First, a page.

Today, the price of oil is $60 a barrel. Over the past year, the price has remained under $100 and has been as low as the mid to high 40’s. Oil prices have not been this low for nearly three years. In recent weeks, the price has begun to climb a bit. The question is, will oil prices revert to average levels seen over the past decade, or will prices find a new level under $100 or even under $50?
Oil industry veterans expect a major oil plunge at least once a decade and believe it is as inevitable as the sun rising and setting. And the global landscape in energy is now considerably altered with the recent increase in renewable energy and new technologies applied to fossil fuel recovery.
Stanford University Economics Professor Frank White believes the reduced global demand for oil brought about by a plentiful supply of natural gas will continue to exert downward pressure on oil prices, possibly for decades.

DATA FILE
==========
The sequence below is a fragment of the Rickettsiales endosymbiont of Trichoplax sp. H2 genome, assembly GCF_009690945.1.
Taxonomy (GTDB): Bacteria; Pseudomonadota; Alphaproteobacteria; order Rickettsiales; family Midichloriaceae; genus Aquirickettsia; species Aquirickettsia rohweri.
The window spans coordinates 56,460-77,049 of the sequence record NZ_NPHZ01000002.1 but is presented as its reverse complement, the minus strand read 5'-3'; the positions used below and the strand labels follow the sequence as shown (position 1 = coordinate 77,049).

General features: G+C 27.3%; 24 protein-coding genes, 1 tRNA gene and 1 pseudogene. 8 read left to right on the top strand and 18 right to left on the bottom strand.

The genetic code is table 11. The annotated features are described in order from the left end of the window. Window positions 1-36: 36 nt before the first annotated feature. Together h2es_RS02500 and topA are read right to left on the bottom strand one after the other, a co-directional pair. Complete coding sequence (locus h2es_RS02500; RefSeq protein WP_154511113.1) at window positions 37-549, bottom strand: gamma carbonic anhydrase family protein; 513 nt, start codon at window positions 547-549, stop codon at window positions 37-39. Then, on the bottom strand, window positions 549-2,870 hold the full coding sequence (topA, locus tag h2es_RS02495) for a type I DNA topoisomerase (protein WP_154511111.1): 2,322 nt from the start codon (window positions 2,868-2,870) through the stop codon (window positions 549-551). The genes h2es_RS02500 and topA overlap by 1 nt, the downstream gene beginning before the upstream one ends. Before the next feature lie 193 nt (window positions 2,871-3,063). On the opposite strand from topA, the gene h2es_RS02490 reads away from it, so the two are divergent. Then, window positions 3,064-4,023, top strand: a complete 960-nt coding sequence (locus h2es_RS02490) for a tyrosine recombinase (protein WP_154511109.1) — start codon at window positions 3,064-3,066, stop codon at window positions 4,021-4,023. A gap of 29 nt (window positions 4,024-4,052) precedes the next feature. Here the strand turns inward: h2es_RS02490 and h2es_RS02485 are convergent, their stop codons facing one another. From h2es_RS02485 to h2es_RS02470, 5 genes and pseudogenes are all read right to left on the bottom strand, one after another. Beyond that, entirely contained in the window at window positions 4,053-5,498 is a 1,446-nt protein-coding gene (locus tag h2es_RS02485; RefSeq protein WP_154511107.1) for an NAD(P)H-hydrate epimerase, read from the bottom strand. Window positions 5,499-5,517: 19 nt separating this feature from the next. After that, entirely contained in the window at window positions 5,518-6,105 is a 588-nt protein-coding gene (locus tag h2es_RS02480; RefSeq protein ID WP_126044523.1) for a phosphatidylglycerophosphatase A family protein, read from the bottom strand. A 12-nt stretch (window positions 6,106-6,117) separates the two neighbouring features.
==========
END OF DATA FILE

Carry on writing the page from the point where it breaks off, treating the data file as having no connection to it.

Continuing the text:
According to the 2014 United Nations “World Economic Situation and Prospects” report, oil prices were on a downward trend in recent years, beginning in 2005, primarily due to weakening global demand as a result of adverse economic events with occasional spikes in prices due to geopolitical uncertainties.
While the US oil boom made the US the world’s biggest oil producer, overtaking Saudi Arabia in 2014, according to “New Report Says the US is Now the Worlds Biggest Oil Producer,” oil prices did not respond to this until very recently, perhaps because of the ever-present turmoil in the Middle East finally having been discounted.
According to Professor White, global oil prices could stay below $50 for the next 10 to 20 years. It just so happens that employment in oil and gas extraction has doubled over the past decade so that a relatively plentiful supply of oil should continue well into the future.
References and related content:
- Oil’s Plunge Could Help Send Its Price Back Up – WSJ
- Crude calculation: Another decade, another oil bust – Houston Chronicle
- Lower Oil Prices Possible Through 2020: Michael Hintze